The transgender debate has hit cricket hard in recent weeks with Kent naming Maxine Blythin as their women’s player of year for 2019. Blythin is a transgender athlete which, to use the dictionary definition means, “denoting or relating to a person whose sense of personal identity and gender does not correspond with their birth sex.”
I wrote a blog about this issue earlier in the week. It drew a range of responses. I’ve been called transphobic on Twitter and also received a lot of support for the views – it’s clear that this is an issue which polarises opinion. It also drew a response from the ECB’s director of communications, Kate Miller.
Firstly, and most importantly, Blythin has received death threats over this. That is, I hope obviously, absolutely appalling. You may vehemently disagree with her playing in a women’s sports team, but to send death threats? It’s not a reasonable or rational response.
Especially when you consider that is a mess not necessarily of Blythin’s own making. Miller stated in her correspondence that, “In county and recreational cricket overseen by the ECB, the eligibility of players is based on their own self-identified gender. There is no medical requirement.”
In short, anyone can play women’s cricket. Anyone. Think about that for a moment.
You say you’re a woman? Welcome to the team! This complete dereliction of duty from the ECB has paved the way to question the very integrity of women’s cricket. It’s a stance made even more bizarre when you consider that the ICC (International Cricket Council) has guidelines on this very matter. World cricket’s governing body has guidelines designed to avoid this very issue which the ECB has chosen to ignore. You start to wonder if Blythin has been pushed under the bus a little.
ECB is sitting on its hands
To play for the England women’s team in ICC events, female cricketers have to meet these ICC guidelines. I have asked twice if Blythin is able top represent the England women’s team and twice Miller and the ECB have declined to comment. Make of that what you will.
The ECB has done a lot of good work in women’s cricket over recent years. The England women’s team has taken a far more prominent role in cricketing activities and names such as Nat Sciver, Charlotte Edwards, Heather Knight and Tammy Beaumont have become household names in cricketing circles. It is extremely puzzling, therefore, that the ECB is prepared to sit on its hands and allow this situation with Blythin to even occur. It is odd the ECB is allowing serious questions over the integrity of women’s cricket to arise.
If Blythin satisfies the ICC regulations on female cricketers, then fine. The debate moves onto whether or not those rules are stringent enough and the ECB can point to a global regulatory framework which it has implemented. Instead, nothing.
The truth remains unforthcoming
I was also accused of being sensationalist, displaying false information and tripping into media intrusiveness by the ECB. The problem here is that, ‘woman plays women’s cricket’ is simply not a story and the ECB has refused to confirm what the true information is. I remain happy, as I have stated to them, to amend my original blog with the truth, but the truth remains unforthcoming.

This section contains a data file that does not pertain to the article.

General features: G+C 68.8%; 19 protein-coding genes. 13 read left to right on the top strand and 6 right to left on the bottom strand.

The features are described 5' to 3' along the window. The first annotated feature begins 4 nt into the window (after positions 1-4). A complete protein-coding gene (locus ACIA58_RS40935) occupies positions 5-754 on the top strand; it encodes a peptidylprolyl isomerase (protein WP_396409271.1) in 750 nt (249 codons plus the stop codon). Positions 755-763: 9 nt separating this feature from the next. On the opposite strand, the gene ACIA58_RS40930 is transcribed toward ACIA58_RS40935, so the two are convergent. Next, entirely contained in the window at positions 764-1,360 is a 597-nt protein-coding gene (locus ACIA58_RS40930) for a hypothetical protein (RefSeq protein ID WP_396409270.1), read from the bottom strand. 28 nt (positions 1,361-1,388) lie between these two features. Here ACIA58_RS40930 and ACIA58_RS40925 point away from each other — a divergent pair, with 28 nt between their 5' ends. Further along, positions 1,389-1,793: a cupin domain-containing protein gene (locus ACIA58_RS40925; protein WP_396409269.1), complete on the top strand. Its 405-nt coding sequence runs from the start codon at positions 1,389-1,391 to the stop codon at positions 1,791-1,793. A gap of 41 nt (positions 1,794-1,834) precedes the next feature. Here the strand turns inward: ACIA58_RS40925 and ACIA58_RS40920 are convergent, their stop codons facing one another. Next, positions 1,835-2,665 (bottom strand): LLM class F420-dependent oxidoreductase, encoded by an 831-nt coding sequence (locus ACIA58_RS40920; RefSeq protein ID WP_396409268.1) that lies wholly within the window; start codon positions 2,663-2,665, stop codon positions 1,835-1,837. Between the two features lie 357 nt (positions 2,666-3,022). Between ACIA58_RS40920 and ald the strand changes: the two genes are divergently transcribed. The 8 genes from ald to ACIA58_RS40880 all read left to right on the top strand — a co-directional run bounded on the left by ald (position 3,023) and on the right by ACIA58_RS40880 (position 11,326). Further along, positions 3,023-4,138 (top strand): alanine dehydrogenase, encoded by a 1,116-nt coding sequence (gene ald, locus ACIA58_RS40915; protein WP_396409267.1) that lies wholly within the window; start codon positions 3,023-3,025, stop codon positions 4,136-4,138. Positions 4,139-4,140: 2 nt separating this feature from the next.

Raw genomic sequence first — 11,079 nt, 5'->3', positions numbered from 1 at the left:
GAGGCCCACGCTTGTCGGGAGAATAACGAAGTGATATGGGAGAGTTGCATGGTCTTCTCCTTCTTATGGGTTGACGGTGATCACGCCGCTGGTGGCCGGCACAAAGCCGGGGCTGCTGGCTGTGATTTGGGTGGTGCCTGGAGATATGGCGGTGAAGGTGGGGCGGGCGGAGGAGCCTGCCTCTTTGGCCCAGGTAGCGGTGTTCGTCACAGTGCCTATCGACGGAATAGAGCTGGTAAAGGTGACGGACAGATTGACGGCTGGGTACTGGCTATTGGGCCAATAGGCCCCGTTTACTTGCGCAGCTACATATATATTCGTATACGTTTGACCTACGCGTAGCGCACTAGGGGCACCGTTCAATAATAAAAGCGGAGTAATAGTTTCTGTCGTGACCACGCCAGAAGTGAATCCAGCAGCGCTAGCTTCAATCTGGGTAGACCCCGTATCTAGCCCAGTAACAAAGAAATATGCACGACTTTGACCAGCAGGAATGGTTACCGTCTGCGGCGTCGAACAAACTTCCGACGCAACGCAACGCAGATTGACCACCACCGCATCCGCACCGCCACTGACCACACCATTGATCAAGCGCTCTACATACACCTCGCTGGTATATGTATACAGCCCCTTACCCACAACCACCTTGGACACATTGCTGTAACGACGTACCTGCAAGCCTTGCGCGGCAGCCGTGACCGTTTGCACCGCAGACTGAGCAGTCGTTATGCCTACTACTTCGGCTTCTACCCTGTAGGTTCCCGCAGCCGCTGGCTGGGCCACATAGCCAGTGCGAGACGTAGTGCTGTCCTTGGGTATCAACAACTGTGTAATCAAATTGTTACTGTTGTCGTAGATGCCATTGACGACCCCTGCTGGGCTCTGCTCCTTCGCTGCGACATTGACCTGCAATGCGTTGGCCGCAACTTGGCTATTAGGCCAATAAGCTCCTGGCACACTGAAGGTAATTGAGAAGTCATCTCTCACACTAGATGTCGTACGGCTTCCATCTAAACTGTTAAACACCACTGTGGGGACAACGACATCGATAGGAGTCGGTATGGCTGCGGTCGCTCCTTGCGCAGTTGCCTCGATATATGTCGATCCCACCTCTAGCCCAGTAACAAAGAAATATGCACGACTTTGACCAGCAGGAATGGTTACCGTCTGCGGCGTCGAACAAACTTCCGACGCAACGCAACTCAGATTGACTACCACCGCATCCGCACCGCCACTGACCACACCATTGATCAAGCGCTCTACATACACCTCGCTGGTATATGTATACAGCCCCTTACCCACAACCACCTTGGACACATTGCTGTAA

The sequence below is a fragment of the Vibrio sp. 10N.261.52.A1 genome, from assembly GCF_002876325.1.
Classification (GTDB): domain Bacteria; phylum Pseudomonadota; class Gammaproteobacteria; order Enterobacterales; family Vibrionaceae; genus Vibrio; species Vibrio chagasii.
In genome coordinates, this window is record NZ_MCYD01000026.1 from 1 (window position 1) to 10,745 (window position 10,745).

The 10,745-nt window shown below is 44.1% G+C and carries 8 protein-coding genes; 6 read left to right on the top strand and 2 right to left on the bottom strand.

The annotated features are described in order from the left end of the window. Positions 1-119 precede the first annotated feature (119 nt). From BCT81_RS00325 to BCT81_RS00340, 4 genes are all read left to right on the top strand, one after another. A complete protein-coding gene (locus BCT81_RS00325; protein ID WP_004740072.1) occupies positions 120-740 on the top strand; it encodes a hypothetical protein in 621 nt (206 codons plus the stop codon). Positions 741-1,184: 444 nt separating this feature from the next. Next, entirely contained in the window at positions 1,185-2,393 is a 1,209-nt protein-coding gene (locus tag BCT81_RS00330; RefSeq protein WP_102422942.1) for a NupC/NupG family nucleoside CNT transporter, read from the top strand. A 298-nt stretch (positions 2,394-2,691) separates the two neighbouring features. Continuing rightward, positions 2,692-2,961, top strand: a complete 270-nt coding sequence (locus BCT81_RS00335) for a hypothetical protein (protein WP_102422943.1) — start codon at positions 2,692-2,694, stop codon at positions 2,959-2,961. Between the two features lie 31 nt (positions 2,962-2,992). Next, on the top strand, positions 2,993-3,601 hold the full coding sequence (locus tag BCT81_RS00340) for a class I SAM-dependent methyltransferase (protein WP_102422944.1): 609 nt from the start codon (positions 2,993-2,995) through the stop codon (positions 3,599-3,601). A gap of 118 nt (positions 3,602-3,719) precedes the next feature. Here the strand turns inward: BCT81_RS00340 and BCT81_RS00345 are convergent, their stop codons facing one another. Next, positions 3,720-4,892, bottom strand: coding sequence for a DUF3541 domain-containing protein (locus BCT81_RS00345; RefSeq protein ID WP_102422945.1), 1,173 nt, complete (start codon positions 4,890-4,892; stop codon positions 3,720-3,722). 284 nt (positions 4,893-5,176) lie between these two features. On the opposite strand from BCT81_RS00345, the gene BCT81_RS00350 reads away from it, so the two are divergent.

Tammy Beaumont, the Kent and England women’s cricketer, took to Twitter to defend her teammate Blythin, saying that the ECB has clear guidelines on the subject of trans sportspeople and defending her trans teammate. This takes us a step closer to the truth, since it confirms that Blythin is transgender. She was not born female. I covered my views on the fairness of her competing in women’s sport in the previous blog. It is surprising, though, that Beaumont thinks that the ECB guidelines are clear and that she is, in theory, happy to play with and against men in women’s cricket. It is also odd that she sees not advantage to a woman being a man in a sporting context.
2/3 ECB have a clear policy on trans sportspeople. If you have an issue with that policy then that is up to you, but don't take it out on individuals. As far as I’m aware there’s no conclusive proof of any 'advantages' of being a trans woman in cricket.— Tammy Beaumont (@Tammy_Beaumont) November 6, 2019
The ECB is letting everyone down
The ECB is letting everyone down here. They’ve let women’s cricket down by leaving it wide open to sharp practice and they’ve let Blythin down by allowing her to wander into this storm and become the poster girl for a wretched debate. They’ve even let Beaumont down by allowing (encouraging?) her to Tweet nonsense on the subject.
The ECB is burying its head in the sand and hoping that this issue goes away. As the governing body and protector of the game it needs to implement some rules around this subject as a matter of urgency. It would protect the integrity of women’s cricket and protect individuals from the firing line.
ECB, over to you… I’m not holding my breath.